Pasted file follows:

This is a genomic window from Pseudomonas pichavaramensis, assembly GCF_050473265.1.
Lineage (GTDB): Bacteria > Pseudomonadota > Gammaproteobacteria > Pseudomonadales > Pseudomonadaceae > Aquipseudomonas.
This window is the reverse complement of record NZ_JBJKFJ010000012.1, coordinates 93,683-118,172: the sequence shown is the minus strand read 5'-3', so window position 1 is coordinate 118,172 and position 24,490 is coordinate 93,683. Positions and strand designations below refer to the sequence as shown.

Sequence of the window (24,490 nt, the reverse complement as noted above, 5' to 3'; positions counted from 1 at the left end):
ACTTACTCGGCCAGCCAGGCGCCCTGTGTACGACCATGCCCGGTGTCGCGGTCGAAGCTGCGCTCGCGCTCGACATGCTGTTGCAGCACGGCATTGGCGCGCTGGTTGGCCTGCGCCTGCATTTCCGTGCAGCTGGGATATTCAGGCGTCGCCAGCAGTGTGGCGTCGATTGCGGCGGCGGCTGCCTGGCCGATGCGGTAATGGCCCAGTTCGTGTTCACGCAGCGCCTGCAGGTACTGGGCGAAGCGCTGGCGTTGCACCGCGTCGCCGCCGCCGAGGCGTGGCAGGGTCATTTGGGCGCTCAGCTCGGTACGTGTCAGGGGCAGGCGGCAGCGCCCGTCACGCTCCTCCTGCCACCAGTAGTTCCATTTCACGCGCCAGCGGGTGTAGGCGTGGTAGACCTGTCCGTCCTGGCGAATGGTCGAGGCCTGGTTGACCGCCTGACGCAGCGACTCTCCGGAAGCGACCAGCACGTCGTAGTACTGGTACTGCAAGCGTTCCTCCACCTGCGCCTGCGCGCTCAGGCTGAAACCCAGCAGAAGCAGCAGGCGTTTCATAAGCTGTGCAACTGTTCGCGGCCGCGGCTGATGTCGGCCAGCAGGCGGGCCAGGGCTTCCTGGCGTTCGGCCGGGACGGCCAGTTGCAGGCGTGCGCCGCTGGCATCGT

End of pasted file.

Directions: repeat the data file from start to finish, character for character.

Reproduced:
This is a genomic window from Pseudomonas pichavaramensis, assembly GCF_050473265.1.
Lineage (GTDB): Bacteria > Pseudomonadota > Gammaproteobacteria > Pseudomonadales > Pseudomonadaceae > Aquipseudomonas.
This window is the reverse complement of record NZ_JBJKFJ010000012.1, coordinates 93,683-118,172: the sequence shown is the minus strand read 5'-3', so window position 1 is coordinate 118,172 and position 24,490 is coordinate 93,683. Positions and strand designations below refer to the sequence as shown.

Sequence of the window (24,490 nt, the reverse complement as noted above, 5' to 3'; positions counted from 1 at the left end):
ACTTACTCGGCCAGCCAGGCGCCCTGTGTACGACCATGCCCGGTGTCGCGGTCGAAGCTGCGCTCGCGCTCGACATGCTGTTGCAGCACGGCATTGGCGCGCTGGTTGGCCTGCGCCTGCATTTCCGTGCAGCTGGGATATTCAGGCGTCGCCAGCAGTGTGGCGTCGATTGCGGCGGCGGCTGCCTGGCCGATGCGGTAATGGCCCAGTTCGTGTTCACGCAGCGCCTGCAGGTACTGGGCGAAGCGCTGGCGTTGCACCGCGTCGCCGCCGCCGAGGCGTGGCAGGGTCATTTGGGCGCTCAGCTCGGTACGTGTCAGGGGCAGGCGGCAGCGCCCGTCACGCTCCTCCTGCCACCAGTAGTTCCATTTCACGCGCCAGCGGGTGTAGGCGTGGTAGACCTGTCCGTCCTGGCGAATGGTCGAGGCCTGGTTGACCGCCTGACGCAGCGACTCTCCGGAAGCGACCAGCACGTCGTAGTACTGGTACTGCAAGCGTTCCTCCACCTGCGCCTGCGCGCTCAGGCTGAAACCCAGCAGAAGCAGCAGGCGTTTCATAAGCTGTGCAACTGTTCGCGGCCGCGGCTGATGTCGGCCAGCAGGCGGGCCAGGGCTTCCTGGCGTTCGGCCGGGACGGCCAGTTGCAGGCGTGCGCCGCTGGCATCGT